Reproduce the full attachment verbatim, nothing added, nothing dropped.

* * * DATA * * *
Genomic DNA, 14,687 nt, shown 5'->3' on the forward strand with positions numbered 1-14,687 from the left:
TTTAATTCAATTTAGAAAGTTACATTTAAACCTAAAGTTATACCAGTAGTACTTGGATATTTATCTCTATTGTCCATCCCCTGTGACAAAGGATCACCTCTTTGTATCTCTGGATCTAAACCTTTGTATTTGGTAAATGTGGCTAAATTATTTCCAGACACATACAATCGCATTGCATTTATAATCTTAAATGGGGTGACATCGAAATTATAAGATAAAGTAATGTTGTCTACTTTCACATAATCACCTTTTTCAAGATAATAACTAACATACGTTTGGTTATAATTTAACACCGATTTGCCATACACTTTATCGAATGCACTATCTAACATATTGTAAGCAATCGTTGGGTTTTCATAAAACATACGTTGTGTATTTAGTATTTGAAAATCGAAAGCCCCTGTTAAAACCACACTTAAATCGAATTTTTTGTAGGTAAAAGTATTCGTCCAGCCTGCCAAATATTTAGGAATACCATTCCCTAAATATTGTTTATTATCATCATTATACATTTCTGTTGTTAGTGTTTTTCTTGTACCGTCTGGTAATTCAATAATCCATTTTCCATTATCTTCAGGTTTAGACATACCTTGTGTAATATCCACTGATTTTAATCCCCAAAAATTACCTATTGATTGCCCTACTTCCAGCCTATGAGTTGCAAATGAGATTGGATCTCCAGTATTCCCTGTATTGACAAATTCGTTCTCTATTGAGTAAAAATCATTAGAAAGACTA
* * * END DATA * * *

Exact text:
Genomic DNA, 14,687 nt, shown 5'->3' on the forward strand with positions numbered 1-14,687 from the left:
TTTAATTCAATTTAGAAAGTTACATTTAAACCTAAAGTTATACCAGTAGTACTTGGATATTTATCTCTATTGTCCATCCCCTGTGACAAAGGATCACCTCTTTGTATCTCTGGATCTAAACCTTTGTATTTGGTAAATGTGGCTAAATTATTTCCAGACACATACAATCGCATTGCATTTATAATCTTAAATGGGGTGACATCGAAATTATAAGATAAAGTAATGTTGTCTACTTTCACATAATCACCTTTTTCAAGATAATAACTAACATACGTTTGGTTATAATTTAACACCGATTTGCCATACACTTTATCGAATGCACTATCTAACATATTGTAAGCAATCGTTGGGTTTTCATAAAACATACGTTGTGTATTTAGTATTTGAAAATCGAAAGCCCCTGTTAAAACCACACTTAAATCGAATTTTTTGTAGGTAAAAGTATTCGTCCAGCCTGCCAAATATTTAGGAATACCATTCCCTAAATATTGTTTATTATCATCATTATACATTTCTGTTGTTAGTGTTTTTCTTGTACCGTCTGGTAATTCAATAATCCATTTTCCATTATCTTCAGGTTTAGACATACCTTGTGTAATATCCACTGATTTTAATCCCCAAAAATTACCTATTGATTGCCCTACTTCCAGCCTATGAGTTGCAAATGAGATTGGATCTCCAGTATTCCCTGTATTGACAAATTCGTTCTCTATTGAGTAAAAATCATTAGAAAGACTA